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“Modern Slavery” and India

CONTEXT

The 2016 ‘Global Survey on Modern Slavery’ ranked 167 countries based on the proportion of the population estimated to be in slavery. India came in fourth after North Korea, Uzbekistan and Cambodia.

In terms of the absolute numbers of people in slavery, India ranked first — ahead of China, Pakistan and Bangladesh.

In its assessment of the response of governments to fight slavery, the 2016 report ranked India behind Bangladesh, Nepal and Sri Lanka, but ahead of Pakistan and China.

INTERNATIONAL LABOUR ORGANISATION

  • The International Labour Organization (ILO) is a United Nations agency dealing with labour problems, particularly international labour standards, social protection, and work opportunities for all.
  • The ILO has 187 member states: 186 of the 193 UN member states plus the Cook Islands are members of the ILO.
  • The UN member states which are not members of the ILO are Andorra, Bhutan, Liechtenstein, Micronesia, Monaco, Nauru, and North Korea.
  • In 1969, the organization received the Nobel Peace Prize for improving peace among classes, pursuing decent work and justice for workers, and providing technical assistance to other developing nations.
  • The ILO registers complaints against entities that are violating international rules; however, it does not impose sanctions on governments.
  • Unlike other United Nations specialized agencies, the International Labour Organization has a tripartite governing structure – representing governments, employers, and workers .

WFF-AUSTRALIA

The Walk Free Foundation is an organization attempting to end contemporary slavery and human trafficking. The organization was founded by Andrew Forrest and Nicola Forrest. Its CEO is Nick Grono. It is known for its Global Slavery Index.

GLOBAL SLAVERY INDEX

The Global Slavery Index presents an annual ranking of 167 countries based on the percentage of a country’s population that is estimated to be in modern slavery.

The index provides rankings across three dimensions:

  • Size of the problem: What is the estimated prevalence of modern slavery country by country in terms of percentage of population and absolute figures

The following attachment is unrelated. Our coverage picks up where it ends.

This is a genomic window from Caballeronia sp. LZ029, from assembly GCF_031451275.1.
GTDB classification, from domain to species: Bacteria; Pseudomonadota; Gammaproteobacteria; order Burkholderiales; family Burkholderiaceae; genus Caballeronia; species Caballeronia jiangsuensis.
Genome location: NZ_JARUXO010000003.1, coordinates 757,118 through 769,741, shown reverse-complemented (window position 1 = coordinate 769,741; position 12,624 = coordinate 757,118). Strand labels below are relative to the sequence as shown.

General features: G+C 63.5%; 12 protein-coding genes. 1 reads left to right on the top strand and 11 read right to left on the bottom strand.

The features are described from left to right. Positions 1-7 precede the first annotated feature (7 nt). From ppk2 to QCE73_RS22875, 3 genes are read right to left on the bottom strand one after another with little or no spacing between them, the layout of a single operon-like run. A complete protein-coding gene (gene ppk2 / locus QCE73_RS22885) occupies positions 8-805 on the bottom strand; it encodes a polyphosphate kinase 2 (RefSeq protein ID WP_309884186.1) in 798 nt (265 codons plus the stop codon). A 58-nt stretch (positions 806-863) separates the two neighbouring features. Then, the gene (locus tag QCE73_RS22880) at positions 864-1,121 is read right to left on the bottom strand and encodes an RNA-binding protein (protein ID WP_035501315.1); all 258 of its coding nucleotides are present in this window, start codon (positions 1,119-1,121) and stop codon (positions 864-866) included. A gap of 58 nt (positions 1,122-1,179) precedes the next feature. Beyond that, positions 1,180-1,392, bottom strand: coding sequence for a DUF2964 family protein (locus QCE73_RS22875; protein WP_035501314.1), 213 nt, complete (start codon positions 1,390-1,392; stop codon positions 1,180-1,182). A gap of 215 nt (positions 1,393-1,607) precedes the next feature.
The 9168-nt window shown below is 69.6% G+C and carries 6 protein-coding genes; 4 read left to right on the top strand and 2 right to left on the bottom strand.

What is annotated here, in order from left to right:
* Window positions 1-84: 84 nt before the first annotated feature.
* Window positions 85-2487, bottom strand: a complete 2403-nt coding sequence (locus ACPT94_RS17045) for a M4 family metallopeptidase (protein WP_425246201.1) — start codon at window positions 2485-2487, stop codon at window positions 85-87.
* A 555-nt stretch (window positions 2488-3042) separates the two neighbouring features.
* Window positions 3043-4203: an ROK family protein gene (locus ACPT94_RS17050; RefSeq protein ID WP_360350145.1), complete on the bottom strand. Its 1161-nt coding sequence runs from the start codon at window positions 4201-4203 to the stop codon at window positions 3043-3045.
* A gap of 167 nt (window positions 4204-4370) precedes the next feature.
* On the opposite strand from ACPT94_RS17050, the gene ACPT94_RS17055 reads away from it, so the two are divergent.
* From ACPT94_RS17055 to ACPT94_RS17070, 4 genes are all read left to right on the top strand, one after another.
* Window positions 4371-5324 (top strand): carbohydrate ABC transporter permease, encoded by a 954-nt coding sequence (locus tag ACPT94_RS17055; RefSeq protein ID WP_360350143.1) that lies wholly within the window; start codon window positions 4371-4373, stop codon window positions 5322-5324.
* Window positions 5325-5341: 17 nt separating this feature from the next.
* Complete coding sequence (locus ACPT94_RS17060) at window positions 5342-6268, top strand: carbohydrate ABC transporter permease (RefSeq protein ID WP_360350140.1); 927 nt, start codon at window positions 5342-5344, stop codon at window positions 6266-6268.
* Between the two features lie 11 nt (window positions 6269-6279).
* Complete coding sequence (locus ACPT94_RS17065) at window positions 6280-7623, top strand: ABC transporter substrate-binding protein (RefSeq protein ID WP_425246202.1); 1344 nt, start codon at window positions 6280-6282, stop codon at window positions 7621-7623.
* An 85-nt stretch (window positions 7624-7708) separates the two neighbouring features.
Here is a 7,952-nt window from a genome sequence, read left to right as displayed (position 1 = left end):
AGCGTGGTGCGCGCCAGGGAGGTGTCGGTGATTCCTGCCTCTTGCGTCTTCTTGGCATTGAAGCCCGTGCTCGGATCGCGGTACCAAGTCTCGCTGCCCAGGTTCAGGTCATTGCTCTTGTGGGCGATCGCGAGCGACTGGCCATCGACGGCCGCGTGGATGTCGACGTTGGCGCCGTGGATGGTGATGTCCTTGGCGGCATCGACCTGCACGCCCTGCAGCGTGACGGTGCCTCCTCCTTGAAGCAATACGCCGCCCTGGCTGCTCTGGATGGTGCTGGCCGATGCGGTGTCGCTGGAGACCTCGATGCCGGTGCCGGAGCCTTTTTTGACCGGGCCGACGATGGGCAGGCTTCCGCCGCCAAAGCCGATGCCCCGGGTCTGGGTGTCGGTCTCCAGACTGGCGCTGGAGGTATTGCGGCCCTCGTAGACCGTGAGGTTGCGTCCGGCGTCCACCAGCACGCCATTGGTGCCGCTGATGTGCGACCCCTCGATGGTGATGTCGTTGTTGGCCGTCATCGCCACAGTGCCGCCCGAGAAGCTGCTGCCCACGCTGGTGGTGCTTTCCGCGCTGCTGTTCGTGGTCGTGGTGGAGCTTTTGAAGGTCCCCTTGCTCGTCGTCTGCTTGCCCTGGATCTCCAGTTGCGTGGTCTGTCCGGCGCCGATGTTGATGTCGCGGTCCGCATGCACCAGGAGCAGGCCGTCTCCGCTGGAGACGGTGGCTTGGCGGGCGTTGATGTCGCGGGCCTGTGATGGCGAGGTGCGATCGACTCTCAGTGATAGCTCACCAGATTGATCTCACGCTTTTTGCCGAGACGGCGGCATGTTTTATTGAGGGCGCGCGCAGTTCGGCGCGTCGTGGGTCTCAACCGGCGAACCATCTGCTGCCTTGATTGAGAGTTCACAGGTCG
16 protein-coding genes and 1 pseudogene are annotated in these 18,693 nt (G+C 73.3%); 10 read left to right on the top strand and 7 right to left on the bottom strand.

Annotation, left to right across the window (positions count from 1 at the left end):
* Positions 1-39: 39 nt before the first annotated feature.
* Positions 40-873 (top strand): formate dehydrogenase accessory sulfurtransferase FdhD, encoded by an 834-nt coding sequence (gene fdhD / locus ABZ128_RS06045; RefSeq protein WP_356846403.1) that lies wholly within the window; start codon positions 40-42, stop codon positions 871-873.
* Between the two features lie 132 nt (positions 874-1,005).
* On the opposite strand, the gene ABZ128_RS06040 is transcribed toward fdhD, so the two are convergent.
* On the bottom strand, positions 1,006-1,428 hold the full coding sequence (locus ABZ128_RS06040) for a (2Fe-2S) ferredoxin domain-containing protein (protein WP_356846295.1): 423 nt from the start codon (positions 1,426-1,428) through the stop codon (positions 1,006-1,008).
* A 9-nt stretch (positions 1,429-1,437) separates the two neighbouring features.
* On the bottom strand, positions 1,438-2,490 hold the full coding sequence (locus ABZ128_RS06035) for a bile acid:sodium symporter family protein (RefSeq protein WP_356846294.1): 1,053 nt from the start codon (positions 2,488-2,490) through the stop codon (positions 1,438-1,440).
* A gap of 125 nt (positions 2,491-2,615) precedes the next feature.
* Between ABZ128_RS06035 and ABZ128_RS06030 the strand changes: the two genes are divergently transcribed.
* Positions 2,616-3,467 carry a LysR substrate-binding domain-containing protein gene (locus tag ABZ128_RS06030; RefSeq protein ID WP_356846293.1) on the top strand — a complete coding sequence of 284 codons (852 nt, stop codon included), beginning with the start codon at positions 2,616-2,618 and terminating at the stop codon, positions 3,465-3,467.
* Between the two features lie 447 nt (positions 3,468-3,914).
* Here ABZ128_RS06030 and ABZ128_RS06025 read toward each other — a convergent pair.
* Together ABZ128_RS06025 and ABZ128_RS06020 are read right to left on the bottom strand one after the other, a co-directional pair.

• Government response: How are governments tackling modern slavery
  • Vulnerability: What factors explain or predict the prevalence of modern slavery [4]

The Global Slavery Index is a tool that provides greater understanding of the issue for citizens, non-governmental organisations, businesses, and public officials so that they can build sound policies that will end modern slavery. All data involved in producing the Global Slavery Index are also available for public download and interrogation from the website.

The index is controversial. According to researchers an analysis of the index’s methods reveals significant and critical weaknesses and raises questions about its replicability and validity.

In 2013, the Walk Free Foundation became a founder of the Freedom Fund, an anti-slavery non-profit organization.

“MODERN SLAVERY”

  • Slavery is an extreme form of inequality, and exists within a competing matrix of political, economic, societal, cultural and religious pressures. Modern slavery is bound to some of the most complex issues facing world leaders.
  • Modern slavery refers to situations where one person has taken away another person’s freedom – their freedom to control their body, their freedom to choose to refuse certain work or to stop working – so that they can be exploited. Freedom is taken away by threats, violence, coercion, abuse of power and deception.(Source- WFF official site)
  • Men, women and children who are forced to work against their will, or who are living in forced marriages are the “modern slaves”.
  • The first category covers domestic workers, construction labourers, factory workers, farmhands etc., working under threat or coercion.
  • In many cases, the products (food, clothes, etc.) that they make, or the services (housekeeping etc.) that they provide, end up in seemingly legitimate commercial channels.